In those days all roads led to Amsterdam from LA, Berkeley, Boulder, Cambridge, Sydney, Cape Town, London, Berlin, Rome, youthful explorers were on the move. Still seeking adventure, what I found in Amsterdam this year saddened me. What I found were the skeletons of the past. On Dam Square, rather than young longhairs lounging around, tourists with designer shopping bags rested for a few minutes, while a team dressed in American football uniforms performed chants. Where the American Express office used to be is a McDonald’s. Even the erstwhile sex district, where prostitutes display themselves, has become a tourist attraction with couples of all ages gawking at the greatly diminished number of ‘working girls.’ Whereas in the seventies, one had to go to Kosmos and a few other select places, coffee shops where you can buy and consume cannabis are now sprinkled throughout the tourist zone.

Concert Stage, Vondel Park, 1973

Disoriented by images of the past and present, I bicycled to Vondel Park (the main park, near the center), where in the old days regular outdoor concerts drew hundreds of young people.  Now the concert band shell is occupied by a children’s arts program. Next stop was Paradiso, my window to the past.  The main room still reminds me of the Fillmore in San Francisco, open seating, balconies, and baroque architecture.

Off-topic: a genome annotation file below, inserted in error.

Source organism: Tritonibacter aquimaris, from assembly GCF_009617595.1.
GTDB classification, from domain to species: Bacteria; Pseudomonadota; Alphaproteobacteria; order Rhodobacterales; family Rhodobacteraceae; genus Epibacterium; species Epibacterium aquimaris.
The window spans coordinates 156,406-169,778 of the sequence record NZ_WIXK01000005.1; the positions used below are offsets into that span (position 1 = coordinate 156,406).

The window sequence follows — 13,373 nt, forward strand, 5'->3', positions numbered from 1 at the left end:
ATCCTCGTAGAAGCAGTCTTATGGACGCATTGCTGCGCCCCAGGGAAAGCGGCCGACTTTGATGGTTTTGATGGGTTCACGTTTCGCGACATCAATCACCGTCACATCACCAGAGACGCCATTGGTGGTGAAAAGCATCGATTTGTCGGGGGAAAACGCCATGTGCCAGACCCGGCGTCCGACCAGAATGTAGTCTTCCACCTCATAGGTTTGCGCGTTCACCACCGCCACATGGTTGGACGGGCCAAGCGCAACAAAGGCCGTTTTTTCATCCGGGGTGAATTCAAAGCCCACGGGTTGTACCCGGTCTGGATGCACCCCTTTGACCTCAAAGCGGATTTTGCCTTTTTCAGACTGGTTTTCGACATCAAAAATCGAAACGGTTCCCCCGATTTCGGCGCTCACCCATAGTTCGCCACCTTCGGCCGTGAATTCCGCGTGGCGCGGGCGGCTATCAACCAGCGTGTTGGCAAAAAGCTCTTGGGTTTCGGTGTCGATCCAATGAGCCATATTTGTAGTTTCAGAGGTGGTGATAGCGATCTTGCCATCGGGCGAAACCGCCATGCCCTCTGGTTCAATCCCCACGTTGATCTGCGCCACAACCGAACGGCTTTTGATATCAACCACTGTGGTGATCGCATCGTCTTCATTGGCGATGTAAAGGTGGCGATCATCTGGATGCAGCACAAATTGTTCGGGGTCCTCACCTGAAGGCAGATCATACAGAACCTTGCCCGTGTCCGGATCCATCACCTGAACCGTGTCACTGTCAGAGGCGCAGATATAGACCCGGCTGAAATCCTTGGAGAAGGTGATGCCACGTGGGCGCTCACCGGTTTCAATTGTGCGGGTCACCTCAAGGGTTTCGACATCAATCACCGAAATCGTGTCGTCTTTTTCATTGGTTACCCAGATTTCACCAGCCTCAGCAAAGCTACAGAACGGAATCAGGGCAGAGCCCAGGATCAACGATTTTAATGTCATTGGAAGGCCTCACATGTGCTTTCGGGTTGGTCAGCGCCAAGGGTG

H-22 & RW Klarin, 2017

Somewhat mollified that my memories weren’t just fantasy, I  biked to an outlying canal, Herengracht, to see my home-base hostel in the old days—H-22.  A dormitory, the place provided a cheap place to stay with a cafeteria.  Generosity prevailed in those days, for example, when I was robbed and lost my money and passport, they allowed me to earn my room and board until my traveler’s checks were replaced. Love and community prevailed. Even the American Express office believed me and immediately reimbursed the stolen checks, as did the American Consulate which issued a new passport.  As I stared at the old hostel, which is now a school for disabled children, a young couple passed by. They took my photo and asked why this place? I told them the story concluding with the cliff-hanger of losing my stuff, and said, “And it all worked out.” The guy responded, “Yes, you’ve had a life.”